Lauren Harms on Designing the Cover for Startup

Lauren Harms is a book cover designer living in New York City. Having been highlighted before for her work on Invincible Summer and Where the Peacocks Sing, we catch up with her once again to talk about the process of her cover for Startup - the new must read by Doree Shafrir.


Can you walk us through the design of this cover from start to finish.

Startup is a super fun read – a witty take on NYC tech culture from the point of view of a startup founder, a tech journalist, and a 30-something Brooklyn mom/social media "engagement ninja". While doing image research I came across fine art dioramas and was immediately drawn to them. The idea of a microcosm aligned perfectly with the tech bubble setting. And who doesn't love The Sims? My creative director thought the fine art dioramas were too detailed, and rightly so. I didn't want to give up on the idea, so I started thinking about how the same concept could be simplified visually. I researched some model building items, like mini subway entrances, but the ratio math quickly got complicated. I’d also been planning to paint the objects, so they were monochromatic and less detailed. So I figured, why not skip a few steps and do everything in paper? I pulled a box out of the recycling bin and started printing out miniature objects and people. I shot a really rough version with my phone and took it into a meeting. After the concept was approved and the author weighed in, we made slight tweaks to the cast of characters and added things like the car bumper and birds. It kind of turned into real life Photoshop, adding objects and tweaking colors. Once all the pieces were in place, we shot it professionally and worked in the type.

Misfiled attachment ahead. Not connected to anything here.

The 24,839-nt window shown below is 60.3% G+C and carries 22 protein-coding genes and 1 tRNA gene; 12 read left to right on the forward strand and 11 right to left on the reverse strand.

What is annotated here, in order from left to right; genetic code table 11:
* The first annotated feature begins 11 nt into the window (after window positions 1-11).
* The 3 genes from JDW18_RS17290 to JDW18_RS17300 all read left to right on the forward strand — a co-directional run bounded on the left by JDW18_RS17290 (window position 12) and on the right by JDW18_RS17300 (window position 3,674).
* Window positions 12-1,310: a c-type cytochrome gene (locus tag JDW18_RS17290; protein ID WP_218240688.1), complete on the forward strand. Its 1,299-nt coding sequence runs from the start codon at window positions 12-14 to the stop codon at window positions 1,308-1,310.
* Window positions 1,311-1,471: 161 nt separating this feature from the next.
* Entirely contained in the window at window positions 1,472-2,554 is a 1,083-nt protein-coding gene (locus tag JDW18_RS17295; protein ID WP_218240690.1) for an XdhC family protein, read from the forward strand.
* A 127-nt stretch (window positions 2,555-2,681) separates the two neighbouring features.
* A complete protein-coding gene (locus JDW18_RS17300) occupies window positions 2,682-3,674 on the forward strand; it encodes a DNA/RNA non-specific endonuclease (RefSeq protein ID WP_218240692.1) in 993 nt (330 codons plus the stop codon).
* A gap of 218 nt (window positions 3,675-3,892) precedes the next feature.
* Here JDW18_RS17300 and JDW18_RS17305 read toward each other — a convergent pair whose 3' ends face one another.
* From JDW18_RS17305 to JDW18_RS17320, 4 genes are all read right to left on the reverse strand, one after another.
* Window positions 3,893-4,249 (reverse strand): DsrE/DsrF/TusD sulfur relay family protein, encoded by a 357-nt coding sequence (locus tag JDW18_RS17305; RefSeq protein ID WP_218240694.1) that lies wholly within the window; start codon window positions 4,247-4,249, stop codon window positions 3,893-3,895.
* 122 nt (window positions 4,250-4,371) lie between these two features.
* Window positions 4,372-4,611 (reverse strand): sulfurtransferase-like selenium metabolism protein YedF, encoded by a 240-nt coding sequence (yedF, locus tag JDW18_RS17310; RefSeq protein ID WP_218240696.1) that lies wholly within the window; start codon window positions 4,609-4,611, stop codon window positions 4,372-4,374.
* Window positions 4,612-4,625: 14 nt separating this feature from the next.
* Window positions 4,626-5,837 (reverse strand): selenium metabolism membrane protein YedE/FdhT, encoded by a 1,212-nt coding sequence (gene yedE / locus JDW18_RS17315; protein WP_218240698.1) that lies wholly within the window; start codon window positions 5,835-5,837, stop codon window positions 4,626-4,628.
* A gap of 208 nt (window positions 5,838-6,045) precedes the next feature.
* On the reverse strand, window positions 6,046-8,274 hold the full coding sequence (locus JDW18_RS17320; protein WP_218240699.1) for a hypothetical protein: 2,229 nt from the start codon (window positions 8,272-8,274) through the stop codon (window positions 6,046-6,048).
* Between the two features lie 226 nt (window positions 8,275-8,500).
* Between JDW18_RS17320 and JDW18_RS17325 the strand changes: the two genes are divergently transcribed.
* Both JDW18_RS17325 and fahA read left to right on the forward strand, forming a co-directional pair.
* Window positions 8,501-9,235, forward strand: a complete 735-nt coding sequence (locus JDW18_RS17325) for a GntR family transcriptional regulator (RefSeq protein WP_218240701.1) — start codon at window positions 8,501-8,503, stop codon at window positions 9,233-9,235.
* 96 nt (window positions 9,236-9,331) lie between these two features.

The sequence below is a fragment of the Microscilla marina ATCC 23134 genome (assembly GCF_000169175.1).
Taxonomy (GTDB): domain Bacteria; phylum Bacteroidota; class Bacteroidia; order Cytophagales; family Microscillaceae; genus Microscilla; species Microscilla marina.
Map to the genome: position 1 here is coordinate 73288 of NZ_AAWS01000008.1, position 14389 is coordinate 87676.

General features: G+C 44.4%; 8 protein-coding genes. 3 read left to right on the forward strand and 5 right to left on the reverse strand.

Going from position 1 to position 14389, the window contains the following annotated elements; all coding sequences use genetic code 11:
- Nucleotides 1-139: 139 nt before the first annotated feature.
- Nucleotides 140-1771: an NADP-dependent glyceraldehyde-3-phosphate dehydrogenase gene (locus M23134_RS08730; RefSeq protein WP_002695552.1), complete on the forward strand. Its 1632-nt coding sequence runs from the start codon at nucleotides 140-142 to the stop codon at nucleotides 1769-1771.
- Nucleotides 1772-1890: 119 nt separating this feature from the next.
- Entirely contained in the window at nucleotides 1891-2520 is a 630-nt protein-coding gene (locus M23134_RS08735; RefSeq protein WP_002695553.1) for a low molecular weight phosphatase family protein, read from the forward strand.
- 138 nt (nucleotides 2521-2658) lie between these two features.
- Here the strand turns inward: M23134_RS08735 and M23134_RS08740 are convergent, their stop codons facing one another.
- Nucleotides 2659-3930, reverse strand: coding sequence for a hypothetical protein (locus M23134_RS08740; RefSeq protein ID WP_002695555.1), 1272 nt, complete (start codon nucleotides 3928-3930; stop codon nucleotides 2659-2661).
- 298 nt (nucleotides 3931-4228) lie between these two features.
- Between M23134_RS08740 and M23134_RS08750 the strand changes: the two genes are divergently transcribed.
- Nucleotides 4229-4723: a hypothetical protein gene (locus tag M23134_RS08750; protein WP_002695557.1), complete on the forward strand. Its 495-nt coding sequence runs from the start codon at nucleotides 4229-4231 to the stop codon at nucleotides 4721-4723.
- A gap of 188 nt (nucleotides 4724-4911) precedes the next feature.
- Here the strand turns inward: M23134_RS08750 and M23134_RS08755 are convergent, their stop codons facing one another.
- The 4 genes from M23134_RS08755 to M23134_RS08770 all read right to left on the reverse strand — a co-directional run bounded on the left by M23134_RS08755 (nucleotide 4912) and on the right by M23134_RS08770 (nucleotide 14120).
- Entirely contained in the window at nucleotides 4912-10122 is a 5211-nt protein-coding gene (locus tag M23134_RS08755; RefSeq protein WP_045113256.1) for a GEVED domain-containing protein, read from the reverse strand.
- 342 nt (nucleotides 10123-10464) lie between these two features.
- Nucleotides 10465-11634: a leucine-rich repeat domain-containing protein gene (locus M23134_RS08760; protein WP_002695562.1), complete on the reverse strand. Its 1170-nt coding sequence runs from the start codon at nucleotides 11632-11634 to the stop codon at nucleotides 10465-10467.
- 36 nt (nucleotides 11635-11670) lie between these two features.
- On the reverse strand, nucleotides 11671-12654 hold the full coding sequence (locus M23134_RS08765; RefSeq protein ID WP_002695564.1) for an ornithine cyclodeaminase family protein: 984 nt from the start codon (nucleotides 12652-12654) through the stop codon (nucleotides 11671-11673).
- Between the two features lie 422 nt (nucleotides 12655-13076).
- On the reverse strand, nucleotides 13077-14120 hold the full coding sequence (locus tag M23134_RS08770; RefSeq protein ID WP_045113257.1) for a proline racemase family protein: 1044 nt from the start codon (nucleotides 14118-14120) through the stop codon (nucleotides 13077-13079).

Can you tell us how you feel the first impression of this jacket relates to the overall mood of the book?

When I first started working on this, [I] thought a lot about how I was creating an image for a book – a very traditional format – about tech culture – a notoriously untraditional industry. I think the image hints at that irony. Yes, it's made by hand, but the bright colors and minimal elements make it a refreshed take on a diorama. 

What was the most enjoyable aspect of designing for this project?

Building it all by hand! It was a lot of fun to bounce between the computer and x-acto. So much fun, that I made a video of the final build.


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